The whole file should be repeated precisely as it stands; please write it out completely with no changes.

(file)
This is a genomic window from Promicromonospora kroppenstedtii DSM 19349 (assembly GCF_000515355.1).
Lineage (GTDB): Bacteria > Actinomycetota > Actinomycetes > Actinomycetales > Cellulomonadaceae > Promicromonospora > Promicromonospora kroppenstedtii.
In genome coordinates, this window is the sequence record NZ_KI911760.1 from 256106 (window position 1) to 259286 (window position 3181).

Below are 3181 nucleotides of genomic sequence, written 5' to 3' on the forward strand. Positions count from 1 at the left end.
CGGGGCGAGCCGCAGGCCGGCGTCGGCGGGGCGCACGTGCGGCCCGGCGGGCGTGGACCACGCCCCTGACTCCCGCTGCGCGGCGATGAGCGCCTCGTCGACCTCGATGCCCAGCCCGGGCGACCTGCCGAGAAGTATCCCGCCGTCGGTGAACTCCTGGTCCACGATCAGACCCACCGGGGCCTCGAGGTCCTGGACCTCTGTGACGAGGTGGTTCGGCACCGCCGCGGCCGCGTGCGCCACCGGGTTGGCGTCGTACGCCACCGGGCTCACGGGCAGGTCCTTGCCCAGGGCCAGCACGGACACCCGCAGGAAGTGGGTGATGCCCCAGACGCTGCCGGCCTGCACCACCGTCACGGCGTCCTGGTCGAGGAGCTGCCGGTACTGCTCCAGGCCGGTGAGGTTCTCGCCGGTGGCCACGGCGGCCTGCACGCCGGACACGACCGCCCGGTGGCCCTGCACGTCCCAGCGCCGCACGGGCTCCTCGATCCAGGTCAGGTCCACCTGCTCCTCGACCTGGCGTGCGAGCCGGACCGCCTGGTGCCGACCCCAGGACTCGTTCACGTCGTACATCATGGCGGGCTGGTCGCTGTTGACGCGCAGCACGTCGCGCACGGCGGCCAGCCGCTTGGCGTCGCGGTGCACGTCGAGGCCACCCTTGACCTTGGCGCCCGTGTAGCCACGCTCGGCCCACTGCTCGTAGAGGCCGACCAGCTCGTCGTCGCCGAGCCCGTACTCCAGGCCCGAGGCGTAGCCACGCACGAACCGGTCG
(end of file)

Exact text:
This is a genomic window from Promicromonospora kroppenstedtii DSM 19349 (assembly GCF_000515355.1).
Lineage (GTDB): Bacteria > Actinomycetota > Actinomycetes > Actinomycetales > Cellulomonadaceae > Promicromonospora > Promicromonospora kroppenstedtii.
In genome coordinates, this window is the sequence record NZ_KI911760.1 from 256106 (window position 1) to 259286 (window position 3181).

Below are 3181 nucleotides of genomic sequence, written 5' to 3' on the forward strand. Positions count from 1 at the left end.
CGGGGCGAGCCGCAGGCCGGCGTCGGCGGGGCGCACGTGCGGCCCGGCGGGCGTGGACCACGCCCCTGACTCCCGCTGCGCGGCGATGAGCGCCTCGTCGACCTCGATGCCCAGCCCGGGCGACCTGCCGAGAAGTATCCCGCCGTCGGTGAACTCCTGGTCCACGATCAGACCCACCGGGGCCTCGAGGTCCTGGACCTCTGTGACGAGGTGGTTCGGCACCGCCGCGGCCGCGTGCGCCACCGGGTTGGCGTCGTACGCCACCGGGCTCACGGGCAGGTCCTTGCCCAGGGCCAGCACGGACACCCGCAGGAAGTGGGTGATGCCCCAGACGCTGCCGGCCTGCACCACCGTCACGGCGTCCTGGTCGAGGAGCTGCCGGTACTGCTCCAGGCCGGTGAGGTTCTCGCCGGTGGCCACGGCGGCCTGCACGCCGGACACGACCGCCCGGTGGCCCTGCACGTCCCAGCGCCGCACGGGCTCCTCGATCCAGGTCAGGTCCACCTGCTCCTCGACCTGGCGTGCGAGCCGGACCGCCTGGTGCCGACCCCAGGACTCGTTCACGTCGTACATCATGGCGGGCTGGTCGCTGTTGACGCGCAGCACGTCGCGCACGGCGGCCAGCCGCTTGGCGTCGCGGTGCACGTCGAGGCCACCCTTGACCTTGGCGCCCGTGTAGCCACGCTCGGCCCACTGCTCGTAGAGGCCGACCAGCTCGTCGTCGCCGAGCCCGTACTCCAGGCCCGAGGCGTAGCCACGCACGAACCGGTCG